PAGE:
I need to confess: I’ve been keeping a secret from you. You had to have been wondering about our spring break, right? We’re at an American school, we had a spring break last year, and we’ve been burning the midnight oil since January.
We had a spring break. What a spring break we had.
We went to Ethiopia.
I didn’t tell you because I didn’t want to build any anticipation. Some people don’t like excess anticipation, and we had the trip planned for months. Ethiopia doesn’t have as much background knowledge with people, and I thought it would be a nice surprise : )
Now that we’ve returned from our trip, I can boldly say that I have gone where no Wisconsin-Middle-School-Teacher-Working-In-Kuwait has gone before. We booked the flights in early November, and had months of scouring the internet, staring slaw-jawed at pictures of baboons, castles, mountains, and waterfalls.
Why Ethiopia, you ask? It all started one lackluster evening in Kuwait; I had finished my lesson plans for the following day, swallowed my hummus, sipped my tea, watched my episodes, and reclined on the couch, nibbling on baklava, staring at a map of the world. (Yes, this series of events is a frequent occurrence in my life. Admire or pity me, your choice.) I noticed that Ethiopia was considerably closer than I had originally thought, and that there was a patchwork of national parks and mountain ranges. I called up my girlfriend Abby, and an hour later we booked our tickets.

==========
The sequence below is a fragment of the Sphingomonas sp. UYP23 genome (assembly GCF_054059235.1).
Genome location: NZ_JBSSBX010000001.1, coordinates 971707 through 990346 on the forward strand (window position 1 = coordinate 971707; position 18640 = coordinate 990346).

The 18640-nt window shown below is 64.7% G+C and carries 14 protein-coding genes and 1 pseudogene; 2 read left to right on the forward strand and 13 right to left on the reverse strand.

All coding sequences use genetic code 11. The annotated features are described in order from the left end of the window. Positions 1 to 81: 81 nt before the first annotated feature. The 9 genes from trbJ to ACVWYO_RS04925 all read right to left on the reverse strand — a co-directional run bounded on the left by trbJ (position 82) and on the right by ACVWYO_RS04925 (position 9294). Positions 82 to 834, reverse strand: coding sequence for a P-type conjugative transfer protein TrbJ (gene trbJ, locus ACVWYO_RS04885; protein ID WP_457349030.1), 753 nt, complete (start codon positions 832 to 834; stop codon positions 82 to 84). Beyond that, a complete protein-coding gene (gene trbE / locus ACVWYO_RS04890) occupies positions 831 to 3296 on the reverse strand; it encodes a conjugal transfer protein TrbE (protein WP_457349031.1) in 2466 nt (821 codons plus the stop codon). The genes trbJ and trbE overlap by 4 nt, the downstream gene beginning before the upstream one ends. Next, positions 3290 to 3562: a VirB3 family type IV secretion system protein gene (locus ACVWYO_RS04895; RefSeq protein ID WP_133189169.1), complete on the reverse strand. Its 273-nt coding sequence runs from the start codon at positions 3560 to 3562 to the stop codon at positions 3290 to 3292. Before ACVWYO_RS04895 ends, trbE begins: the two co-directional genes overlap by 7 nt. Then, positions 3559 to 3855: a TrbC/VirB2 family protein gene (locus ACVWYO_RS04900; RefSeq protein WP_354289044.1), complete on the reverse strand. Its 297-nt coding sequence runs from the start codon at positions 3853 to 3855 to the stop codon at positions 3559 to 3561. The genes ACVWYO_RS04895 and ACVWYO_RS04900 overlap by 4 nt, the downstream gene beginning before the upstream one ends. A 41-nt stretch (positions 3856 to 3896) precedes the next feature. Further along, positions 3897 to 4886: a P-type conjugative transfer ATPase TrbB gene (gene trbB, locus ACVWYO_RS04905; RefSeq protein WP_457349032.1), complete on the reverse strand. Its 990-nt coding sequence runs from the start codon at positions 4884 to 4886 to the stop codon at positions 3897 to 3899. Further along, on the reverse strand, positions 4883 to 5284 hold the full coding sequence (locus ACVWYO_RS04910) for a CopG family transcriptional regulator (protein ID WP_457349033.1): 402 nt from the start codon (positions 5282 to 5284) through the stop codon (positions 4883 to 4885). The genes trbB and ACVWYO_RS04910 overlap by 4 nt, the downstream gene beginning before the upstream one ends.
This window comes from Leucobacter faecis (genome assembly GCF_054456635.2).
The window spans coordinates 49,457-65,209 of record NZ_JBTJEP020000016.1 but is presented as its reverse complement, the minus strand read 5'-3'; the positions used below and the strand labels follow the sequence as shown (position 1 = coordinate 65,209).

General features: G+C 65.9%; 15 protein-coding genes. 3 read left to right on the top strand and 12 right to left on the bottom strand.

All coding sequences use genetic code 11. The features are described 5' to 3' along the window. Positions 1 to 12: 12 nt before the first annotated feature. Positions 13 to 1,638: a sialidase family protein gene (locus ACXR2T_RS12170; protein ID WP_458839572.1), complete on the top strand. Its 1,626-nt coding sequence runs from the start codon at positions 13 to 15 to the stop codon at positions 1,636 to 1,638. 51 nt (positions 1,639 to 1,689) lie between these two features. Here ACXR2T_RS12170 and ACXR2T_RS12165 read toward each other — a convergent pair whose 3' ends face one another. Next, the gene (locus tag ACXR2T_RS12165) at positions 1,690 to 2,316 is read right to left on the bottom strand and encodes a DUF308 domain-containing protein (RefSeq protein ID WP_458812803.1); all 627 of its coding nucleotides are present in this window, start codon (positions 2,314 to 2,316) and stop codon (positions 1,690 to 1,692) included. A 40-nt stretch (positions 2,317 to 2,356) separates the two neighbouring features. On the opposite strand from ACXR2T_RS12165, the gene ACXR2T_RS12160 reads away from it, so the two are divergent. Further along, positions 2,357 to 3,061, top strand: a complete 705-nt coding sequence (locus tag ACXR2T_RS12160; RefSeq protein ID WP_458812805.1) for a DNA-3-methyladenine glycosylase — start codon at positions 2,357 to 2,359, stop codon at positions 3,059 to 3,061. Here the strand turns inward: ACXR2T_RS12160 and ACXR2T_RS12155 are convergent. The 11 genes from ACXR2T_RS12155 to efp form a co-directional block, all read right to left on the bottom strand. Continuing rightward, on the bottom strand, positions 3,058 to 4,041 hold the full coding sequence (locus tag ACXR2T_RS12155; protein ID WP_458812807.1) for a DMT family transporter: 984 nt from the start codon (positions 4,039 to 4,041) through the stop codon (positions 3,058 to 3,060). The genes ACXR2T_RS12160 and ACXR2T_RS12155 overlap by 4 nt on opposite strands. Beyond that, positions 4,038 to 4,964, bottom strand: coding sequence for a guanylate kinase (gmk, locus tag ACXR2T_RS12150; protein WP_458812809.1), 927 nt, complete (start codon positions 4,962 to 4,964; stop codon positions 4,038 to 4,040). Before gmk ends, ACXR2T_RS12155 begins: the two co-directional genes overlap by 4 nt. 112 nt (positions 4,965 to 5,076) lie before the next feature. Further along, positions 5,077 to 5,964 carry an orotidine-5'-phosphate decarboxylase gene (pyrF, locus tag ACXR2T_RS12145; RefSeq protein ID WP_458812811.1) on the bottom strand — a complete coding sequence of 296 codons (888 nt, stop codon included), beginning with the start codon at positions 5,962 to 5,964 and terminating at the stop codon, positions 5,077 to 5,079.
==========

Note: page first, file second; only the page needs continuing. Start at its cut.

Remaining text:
We couldn’t have made a better choice.
I don’t know how to describe Ethiopia, it was unlike anywhere we’ve ever been.
One of the largest mountain ranges in Africa
Giant smiles and waving hands
Platters of delicious food, meant to be lovingly shared with friends
Pure, simple life and love.
We hired a driver, and are so glad we did. His name is Demiss Mamo, and really felt more like a good friend than a business. We spent all our meals with him, hiked with him, laughed with him, told stories with him, and learned more about Ethiopia with him than we ever could have alone. Demiss was the best driver I’ve ever had, and actually miss him quite a bit. He is a unique soul. Check out his website at http://www.ethiopiandriver.com – he’s even driven for Reuters, BBC, and Oxfam.
Shall we get to the first round of photos?
Snapped out of the car window as we drove from the capital city, Addis Ababa, up to Bahir Dar on Lake Tana. A simple home, a bit nicer than most we saw in the countryside. I can’t believe the hardened mud walls hold up so well, even through the rain.
Our first stop was at an overlook to the Jemma River Gorge. We had a coffee (Ethiopian coffee, mind you! More on that later…) at a lodge that was perched right on the cliff; it was really beautiful.
Our friends Kyle and Abby overlooking the gorge. We have grown really close with them this year, and had a blast with them in Ethiopia. They are a couple that we would love to stay in touch with forever; hopefully we can find space in our new school in Cambodia for them…
The Jemma River is a tributary to the Nile. The gorge is over 1,000 meters deep. The weather was just perfect, and the coffee tasted just right. Paradise.
After our coffee, we began a short hike along the rim of the gorge. There were Gelada Baboons everywhere! We were terrified at first, but our driver laughed and told us they are harmless.
Our hike took us to the Portuguese Bridge, built in the 16th century by the Portuguese. It is still used as a traveling route on market days. They say it was constructed out of limestone and ostrich eggs!
After our diversion in the Jemma Valley, we continued driving North towards our destination, Bahir Dar. I shot the above photo out of the van; like I said, our driver was fantastic! We had a van to ourselves, it was so relaxing and great to be able to spread out. We felt so safe the whole time, and it was so nice to have someone who knew all the directions and the good places to stop and eat.